The USNA STEM office has been one of the USNA PSP biggest supporters from the beginning!  I really enjoy integrating outreach activities into our trips, especially since the kids on the North Slope of Alaska are some of the warmest, most genuine kids I have yet to come across.  The plan came together especially nice this year since our visit coincided with the Barrow High School Science Fair.  In the morning, a few of the mids participated as science fair judges, and in the afternoon we all participated in our own hands on activity booth during the main expo.  Hundreds of kids came by our table, and we even got to participate in a team building exercise that definitely brought some laughs and smiles!  I also had the opportunity to listen to the planetarium show about Inupiat stories of the stars.  Fascinating tales of polar bear hunters in Orion's belt, and the hunter who forgot his gloves!  Another great highlight from Barrow High School was watching two friends solve a Rubik's cube in less than 2 minutes.  The smiles on their faces upon completion was priceless!

Alright, so I do have lots more to share, but want to break it up into parts....I think this is a good stopping point for now.  Check out this great video produced by Nokinba Acker covering our experiment

More to follow, LCDR Woods

Friday, March 22, 2013

The difference between Barrow and Bancroft,

Now that the team has been back for almost a week we have some time to reflect on all of our experiences.

For me one of the most rewarding portions of our trip to Alaska was doing outreach activities.
While at Barrow High school we were able to interact with 300 students! The best part was when two students raced to see who could solve the rubrics cube first!

In Anchorage we met about 80 more children at Alyeska Ski Resort, they were so much fun to talk with and so eager to learn about science

I have always believed that if you show a child interest and love, then nothing will be impossible for them in the future.  So we really owe a big thank you to the USNA STEM office for providing us with a lot of great activities to do with the kids! From building a catapult to seeing how many drops of water can fit on a penny! It was truly refreshing having this opportunity; we as Midshipman forget how good we have it sometimes. I am looking forward to continuing STEM outreach in the future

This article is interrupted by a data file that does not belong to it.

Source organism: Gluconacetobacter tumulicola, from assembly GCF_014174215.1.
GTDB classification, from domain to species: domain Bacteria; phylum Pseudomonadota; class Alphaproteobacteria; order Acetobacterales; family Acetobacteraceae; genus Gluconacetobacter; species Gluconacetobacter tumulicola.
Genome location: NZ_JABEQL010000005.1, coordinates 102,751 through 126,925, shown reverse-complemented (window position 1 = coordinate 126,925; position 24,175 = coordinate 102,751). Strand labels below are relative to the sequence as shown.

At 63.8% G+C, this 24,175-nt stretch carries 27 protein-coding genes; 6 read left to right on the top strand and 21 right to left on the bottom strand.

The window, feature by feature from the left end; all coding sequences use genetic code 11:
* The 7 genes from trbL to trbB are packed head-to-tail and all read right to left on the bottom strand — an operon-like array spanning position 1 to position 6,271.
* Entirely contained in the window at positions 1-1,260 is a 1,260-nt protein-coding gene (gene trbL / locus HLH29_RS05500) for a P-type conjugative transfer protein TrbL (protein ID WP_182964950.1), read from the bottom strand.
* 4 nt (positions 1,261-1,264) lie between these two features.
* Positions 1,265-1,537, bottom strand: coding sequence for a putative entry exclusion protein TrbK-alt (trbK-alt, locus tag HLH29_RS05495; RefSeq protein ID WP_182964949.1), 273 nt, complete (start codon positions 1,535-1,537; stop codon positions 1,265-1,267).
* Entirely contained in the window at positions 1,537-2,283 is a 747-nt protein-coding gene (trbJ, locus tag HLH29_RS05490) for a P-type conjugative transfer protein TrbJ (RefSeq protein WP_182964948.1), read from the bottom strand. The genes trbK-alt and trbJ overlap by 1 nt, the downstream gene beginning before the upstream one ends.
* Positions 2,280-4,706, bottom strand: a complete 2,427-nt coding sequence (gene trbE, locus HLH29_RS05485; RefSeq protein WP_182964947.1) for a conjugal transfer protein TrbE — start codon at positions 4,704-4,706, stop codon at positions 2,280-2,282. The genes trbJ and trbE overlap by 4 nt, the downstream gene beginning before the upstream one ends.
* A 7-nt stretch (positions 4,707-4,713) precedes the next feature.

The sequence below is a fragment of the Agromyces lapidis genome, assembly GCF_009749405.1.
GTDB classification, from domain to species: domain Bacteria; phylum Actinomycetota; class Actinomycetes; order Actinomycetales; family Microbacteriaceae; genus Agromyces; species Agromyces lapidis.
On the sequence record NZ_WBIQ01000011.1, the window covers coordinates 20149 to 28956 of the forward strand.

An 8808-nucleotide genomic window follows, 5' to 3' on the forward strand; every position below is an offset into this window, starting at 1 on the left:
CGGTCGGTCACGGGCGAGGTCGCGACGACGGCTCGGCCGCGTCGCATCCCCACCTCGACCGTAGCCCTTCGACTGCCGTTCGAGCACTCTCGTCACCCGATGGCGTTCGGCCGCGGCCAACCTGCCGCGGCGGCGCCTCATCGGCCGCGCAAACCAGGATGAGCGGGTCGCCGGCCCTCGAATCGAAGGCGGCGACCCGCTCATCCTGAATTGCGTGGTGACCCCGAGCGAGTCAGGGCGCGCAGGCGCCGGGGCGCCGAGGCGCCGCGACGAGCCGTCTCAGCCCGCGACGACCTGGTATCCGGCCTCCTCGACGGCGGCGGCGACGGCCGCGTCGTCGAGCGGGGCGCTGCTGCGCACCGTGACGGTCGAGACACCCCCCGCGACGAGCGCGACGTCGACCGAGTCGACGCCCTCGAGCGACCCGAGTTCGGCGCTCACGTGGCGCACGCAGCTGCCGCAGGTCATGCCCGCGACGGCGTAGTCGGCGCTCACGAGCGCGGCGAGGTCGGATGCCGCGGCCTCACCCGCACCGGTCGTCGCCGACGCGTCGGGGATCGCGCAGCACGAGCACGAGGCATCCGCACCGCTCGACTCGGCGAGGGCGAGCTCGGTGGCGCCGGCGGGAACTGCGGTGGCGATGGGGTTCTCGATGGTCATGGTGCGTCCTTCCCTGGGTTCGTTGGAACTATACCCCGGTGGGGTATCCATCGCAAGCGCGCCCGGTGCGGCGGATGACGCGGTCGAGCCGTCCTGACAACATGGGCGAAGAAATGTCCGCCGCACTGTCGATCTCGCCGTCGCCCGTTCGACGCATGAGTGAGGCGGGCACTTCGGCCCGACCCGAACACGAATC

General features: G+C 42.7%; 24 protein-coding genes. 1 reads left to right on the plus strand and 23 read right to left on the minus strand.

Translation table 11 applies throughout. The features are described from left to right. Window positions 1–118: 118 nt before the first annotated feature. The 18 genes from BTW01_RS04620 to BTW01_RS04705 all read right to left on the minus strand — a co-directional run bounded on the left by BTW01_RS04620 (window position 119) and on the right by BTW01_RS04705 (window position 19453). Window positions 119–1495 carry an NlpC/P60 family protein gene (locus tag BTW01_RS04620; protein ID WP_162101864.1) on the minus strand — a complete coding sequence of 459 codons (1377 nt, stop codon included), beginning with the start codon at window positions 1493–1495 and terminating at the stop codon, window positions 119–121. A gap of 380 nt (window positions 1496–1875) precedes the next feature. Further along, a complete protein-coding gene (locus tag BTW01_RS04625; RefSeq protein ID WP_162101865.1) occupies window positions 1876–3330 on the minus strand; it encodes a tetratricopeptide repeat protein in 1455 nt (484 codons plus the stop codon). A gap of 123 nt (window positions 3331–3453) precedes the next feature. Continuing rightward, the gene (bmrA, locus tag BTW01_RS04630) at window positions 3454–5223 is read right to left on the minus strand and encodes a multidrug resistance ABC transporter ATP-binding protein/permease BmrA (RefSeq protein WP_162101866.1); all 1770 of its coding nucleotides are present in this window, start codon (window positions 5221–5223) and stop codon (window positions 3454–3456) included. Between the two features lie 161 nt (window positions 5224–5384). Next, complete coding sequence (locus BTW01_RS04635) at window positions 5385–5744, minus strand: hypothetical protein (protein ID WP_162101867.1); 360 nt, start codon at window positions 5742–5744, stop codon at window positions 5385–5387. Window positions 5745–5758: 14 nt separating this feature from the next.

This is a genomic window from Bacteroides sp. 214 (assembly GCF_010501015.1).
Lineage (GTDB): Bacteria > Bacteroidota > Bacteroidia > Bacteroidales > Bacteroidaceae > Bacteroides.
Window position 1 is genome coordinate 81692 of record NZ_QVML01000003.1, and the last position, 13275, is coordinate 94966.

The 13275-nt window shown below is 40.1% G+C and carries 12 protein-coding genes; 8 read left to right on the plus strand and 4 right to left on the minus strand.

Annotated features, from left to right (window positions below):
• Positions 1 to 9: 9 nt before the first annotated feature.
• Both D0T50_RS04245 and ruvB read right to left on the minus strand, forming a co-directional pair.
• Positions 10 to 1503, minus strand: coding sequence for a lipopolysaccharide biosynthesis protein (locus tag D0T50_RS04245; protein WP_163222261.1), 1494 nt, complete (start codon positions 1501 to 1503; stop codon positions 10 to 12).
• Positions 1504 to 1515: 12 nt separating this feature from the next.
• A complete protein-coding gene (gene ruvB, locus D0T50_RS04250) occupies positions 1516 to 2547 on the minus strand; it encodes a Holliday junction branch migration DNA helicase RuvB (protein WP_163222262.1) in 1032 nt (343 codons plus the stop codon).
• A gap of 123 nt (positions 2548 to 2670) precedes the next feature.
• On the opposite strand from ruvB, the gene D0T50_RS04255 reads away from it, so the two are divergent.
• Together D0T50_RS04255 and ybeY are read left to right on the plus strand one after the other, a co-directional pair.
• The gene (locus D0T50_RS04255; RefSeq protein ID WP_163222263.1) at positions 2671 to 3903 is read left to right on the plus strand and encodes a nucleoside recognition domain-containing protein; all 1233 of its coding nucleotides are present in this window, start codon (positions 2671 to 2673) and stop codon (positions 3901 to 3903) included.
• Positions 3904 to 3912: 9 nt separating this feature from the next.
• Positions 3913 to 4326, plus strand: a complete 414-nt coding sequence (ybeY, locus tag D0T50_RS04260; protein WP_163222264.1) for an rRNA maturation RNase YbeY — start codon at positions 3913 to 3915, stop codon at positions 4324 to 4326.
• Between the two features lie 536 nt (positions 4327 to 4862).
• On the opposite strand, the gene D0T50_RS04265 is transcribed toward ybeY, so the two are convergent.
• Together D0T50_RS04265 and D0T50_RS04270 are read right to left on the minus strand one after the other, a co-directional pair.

Wednesday, March 20, 2013

A couple more days in Barrow

What a busy past few days!

Monday (03/12):
We started pretty early preparing the team to go into the field. To our surprise, the weather was actually warm! Well I guess 10F feels pretty balmy after the frigid days we've had. There were huge beautiful snowflakes flying everywhere with absolutely zero wind! Prof. Henderson went for another 300m surveying the line with her magnaprobe, and Dagmara went with her to set stakes. I'm not gonna lie, it was an exhausting evolution. To reach the ice surface, we had to dig into the snow for about 1.5m and then another 50cm with the drill. Not to mention falling into a snow pile and hearing water splashing underneath. A little nerve-racking to say the least. 

Dagmara digging through the snow

Molly, Mike, and Chris (Guys over at CREL) worked on surveying different sites around the ice ridge with the LIDAR, which stands for Light Detection and Ranging. What a cool piece of equipment! It takes a 360 degree scan of a designated area and produces a 3D image onto a corresponding laptop. The scans taken today will be compared to the LIDAR scans taken from the Twin Otter turbo-prop that should be surveying the area later this week. This kind of technology is not only useful for surveying the Arctic terrain, but also useful to the military and law enforcement communities for reproducing, in extreme detail, areas of operation and crime scenes either back at base, or in a lab.